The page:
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I MWI and path of single electron

  1. Jan 19, 2017 #1
    So in MWI, the electron takes many paths through the double slit experiment and each path is in a different world.

    So if electrons are fired one at a time, what makes an electron go on a certain path. Say it goes on some weird path that would have implied that a force exist when viewed classically. But in QM, there is no force. So does the MWI view the strange path as resulting from an electron in one world interacting with the same electron in the other world? Does that explain the various trajectories?
     
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  3. Jan 19, 2017 #2
    It doesn't require any more forces. Elementary particles don't move in straight lines, they follow Schrodinger's wave equations so all of them are a valid pathway. It just means that the result is not deterministic.
     
  4. Jan 19, 2017 #3

    PeterDonis

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    That's not quite what MWI says. What MWI says is that the electron can arrive at many different points on the screen, and each such point corresponds to a different world. The different "worlds" come about when a measurement is actually made, and in this case the "measurement" is the electron hitting the screen.

    The electron doesn't have a single path while it's passing through the experiment. See above.
     
  5. Jan 19, 2017 #4
    Oh so the MWI is not about the actual paths, but about the end results. Only the different possible end results are in different worlds.

    So then, even in the MWI, the electron while traveling is still in some sort of existential limbo, described only by the wavefunction.
     
  6. Jan 19, 2017 #5
    I thought the MWI is deterministic. It's just that the probability is frequentist now.
     
  7. Jan 19, 2017 #6

    PeterDonis

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    In the MWI, the electron is always described by the wavefunction. So is everything else, including the measuring device--the screen in this case. The "different worlds" arise when the interaction between two systems, such as the electron and the screen, causes them to become entangled in such a way that the wave function branches--heuristically, different terms in the electron part of the wave function become coupled to different terms in the screen part of the wave function, and you can no longer separate things into an "electron" and a "screen" as independent systems, as you could before the interaction.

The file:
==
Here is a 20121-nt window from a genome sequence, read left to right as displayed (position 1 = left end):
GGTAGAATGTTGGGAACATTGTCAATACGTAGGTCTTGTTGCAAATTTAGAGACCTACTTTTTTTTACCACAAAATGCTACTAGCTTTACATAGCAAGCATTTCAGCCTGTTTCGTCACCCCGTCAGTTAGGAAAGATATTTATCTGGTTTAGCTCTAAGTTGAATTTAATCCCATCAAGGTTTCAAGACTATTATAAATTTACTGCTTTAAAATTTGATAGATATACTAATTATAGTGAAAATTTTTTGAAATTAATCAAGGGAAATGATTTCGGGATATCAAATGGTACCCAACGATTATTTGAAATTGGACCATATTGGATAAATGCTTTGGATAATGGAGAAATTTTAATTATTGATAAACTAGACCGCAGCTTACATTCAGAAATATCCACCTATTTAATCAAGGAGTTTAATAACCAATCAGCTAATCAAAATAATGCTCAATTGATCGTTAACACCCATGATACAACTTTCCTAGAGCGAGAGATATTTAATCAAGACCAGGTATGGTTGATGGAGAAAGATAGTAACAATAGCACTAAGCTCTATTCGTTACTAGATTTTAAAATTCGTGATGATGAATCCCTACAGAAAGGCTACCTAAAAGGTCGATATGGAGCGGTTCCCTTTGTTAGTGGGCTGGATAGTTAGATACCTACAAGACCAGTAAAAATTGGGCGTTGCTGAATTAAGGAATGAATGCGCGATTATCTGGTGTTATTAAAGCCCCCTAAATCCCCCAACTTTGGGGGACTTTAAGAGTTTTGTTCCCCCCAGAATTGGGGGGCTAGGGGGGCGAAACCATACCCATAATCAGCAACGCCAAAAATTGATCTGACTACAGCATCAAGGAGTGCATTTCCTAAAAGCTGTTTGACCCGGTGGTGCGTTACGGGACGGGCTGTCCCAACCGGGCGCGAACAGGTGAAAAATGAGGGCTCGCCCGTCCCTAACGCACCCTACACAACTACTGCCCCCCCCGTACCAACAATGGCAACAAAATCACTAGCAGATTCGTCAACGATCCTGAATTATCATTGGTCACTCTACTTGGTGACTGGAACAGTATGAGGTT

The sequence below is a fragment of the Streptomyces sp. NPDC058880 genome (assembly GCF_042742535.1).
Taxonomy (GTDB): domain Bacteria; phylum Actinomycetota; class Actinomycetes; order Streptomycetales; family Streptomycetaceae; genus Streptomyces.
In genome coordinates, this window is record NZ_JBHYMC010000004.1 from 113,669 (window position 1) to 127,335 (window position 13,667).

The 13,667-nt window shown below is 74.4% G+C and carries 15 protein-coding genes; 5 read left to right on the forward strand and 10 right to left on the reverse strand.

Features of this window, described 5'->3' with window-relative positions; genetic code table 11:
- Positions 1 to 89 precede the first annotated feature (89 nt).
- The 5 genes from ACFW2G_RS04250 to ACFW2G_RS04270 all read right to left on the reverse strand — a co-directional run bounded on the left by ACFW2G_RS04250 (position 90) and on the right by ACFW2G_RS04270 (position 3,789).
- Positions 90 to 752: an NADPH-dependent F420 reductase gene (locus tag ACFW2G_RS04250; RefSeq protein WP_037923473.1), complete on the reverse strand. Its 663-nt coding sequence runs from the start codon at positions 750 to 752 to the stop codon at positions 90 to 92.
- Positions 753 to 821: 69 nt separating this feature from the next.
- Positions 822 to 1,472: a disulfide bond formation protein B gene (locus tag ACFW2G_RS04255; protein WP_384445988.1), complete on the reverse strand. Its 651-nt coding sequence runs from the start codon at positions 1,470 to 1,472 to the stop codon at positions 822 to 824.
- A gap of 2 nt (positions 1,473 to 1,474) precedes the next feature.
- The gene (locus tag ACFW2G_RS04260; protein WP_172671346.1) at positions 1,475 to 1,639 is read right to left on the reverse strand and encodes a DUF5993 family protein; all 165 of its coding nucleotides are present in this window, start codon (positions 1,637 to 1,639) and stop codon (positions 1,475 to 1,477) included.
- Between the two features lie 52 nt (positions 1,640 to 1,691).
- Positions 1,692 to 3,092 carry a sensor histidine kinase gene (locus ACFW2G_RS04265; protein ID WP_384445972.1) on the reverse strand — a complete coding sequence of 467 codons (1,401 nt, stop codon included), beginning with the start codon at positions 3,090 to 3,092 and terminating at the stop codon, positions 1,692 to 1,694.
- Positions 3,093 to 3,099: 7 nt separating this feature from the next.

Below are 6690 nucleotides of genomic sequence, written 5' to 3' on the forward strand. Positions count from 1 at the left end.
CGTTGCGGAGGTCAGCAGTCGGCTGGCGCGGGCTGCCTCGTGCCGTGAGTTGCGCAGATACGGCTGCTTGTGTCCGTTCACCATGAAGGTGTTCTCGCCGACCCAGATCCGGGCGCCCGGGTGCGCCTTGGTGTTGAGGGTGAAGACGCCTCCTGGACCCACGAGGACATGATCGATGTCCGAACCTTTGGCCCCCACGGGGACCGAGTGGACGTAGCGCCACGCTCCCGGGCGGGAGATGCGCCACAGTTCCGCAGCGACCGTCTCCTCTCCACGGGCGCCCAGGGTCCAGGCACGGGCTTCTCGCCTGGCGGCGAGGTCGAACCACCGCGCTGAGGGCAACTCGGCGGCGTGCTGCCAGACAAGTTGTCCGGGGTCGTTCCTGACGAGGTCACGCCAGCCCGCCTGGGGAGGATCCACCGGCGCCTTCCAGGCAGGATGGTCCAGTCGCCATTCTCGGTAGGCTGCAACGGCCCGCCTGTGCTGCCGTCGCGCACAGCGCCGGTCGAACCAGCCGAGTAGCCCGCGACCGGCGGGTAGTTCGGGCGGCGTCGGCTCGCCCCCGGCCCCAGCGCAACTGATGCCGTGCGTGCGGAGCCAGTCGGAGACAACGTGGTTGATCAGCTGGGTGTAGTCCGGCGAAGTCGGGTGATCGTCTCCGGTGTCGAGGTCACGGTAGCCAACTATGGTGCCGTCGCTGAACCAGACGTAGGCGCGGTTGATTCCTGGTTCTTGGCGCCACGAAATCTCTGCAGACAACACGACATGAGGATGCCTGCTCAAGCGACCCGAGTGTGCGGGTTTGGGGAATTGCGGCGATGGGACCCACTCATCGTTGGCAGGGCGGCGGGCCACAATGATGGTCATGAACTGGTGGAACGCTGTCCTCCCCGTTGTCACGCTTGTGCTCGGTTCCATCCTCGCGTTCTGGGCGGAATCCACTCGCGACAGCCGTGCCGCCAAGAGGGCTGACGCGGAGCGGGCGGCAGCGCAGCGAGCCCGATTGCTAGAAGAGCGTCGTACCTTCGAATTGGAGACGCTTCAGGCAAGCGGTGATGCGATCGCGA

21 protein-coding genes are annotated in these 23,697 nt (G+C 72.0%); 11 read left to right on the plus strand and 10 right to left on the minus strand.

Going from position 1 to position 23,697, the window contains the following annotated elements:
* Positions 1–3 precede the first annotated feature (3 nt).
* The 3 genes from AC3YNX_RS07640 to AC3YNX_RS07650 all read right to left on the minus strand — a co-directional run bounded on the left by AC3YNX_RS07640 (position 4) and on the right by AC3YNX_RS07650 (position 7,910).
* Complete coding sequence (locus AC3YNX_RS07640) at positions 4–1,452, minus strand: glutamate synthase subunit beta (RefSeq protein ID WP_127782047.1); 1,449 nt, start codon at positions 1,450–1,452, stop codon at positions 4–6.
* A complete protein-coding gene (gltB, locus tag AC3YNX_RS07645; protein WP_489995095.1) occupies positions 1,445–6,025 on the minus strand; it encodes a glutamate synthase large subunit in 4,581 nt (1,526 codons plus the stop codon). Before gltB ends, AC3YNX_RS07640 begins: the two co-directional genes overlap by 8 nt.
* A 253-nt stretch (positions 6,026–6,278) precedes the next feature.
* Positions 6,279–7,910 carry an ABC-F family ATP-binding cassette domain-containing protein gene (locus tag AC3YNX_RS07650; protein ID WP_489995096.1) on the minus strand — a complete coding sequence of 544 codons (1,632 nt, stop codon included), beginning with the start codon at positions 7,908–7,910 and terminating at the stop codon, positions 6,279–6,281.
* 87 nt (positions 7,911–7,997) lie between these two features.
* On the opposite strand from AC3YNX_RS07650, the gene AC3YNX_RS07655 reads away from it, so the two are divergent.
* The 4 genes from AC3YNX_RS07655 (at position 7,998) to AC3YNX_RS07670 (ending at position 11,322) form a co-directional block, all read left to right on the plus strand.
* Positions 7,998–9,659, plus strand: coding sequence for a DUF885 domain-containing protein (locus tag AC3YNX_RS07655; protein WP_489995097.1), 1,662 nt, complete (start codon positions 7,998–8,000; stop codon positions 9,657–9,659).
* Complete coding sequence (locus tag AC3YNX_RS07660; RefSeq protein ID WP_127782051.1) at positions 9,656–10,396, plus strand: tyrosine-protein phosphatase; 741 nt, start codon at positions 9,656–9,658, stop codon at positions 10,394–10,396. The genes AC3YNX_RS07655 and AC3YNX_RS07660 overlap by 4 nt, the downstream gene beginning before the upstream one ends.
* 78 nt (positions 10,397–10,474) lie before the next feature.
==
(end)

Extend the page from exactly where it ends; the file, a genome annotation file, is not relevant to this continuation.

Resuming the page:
It is.
     
  8. Jan 20, 2017 #7
    I'm currently trying and really struggling to understand that same thing. Problem is, it seems like the more I read, the less I understand. There's just so much conflicting and misleading information, and I thought that the basic double slit would be one of the easier cases...

    First of all, there seems to be a number of different "multi world" theories, some going by slightly different names, some by the very same. Some say there really physically are multiple worlds and multiple copies of myself, whereas others say that's just a simplification or way to visualize what is really going on, and what is really going on is something very confusing with the wave functions. Which were supposed to be "real" in the MWI, it's just quite unclear what that actually means.

    As for the double slit, some say the results have something to do with the worlds interacting, whereas others say the worlds never interact. Some say the worlds sometimes merge back, some say they never do. Some describe MWI as sort of an extension to superposition, as if the alternatives in the superposition are separate worlds already, whereas others describe them as more or less separate phenomena. And then there's a whole bunch of those who resort to Copenhagen style terms of probability waves and observers and so on, which are often quite misleading in terms of a deterministic interpretation.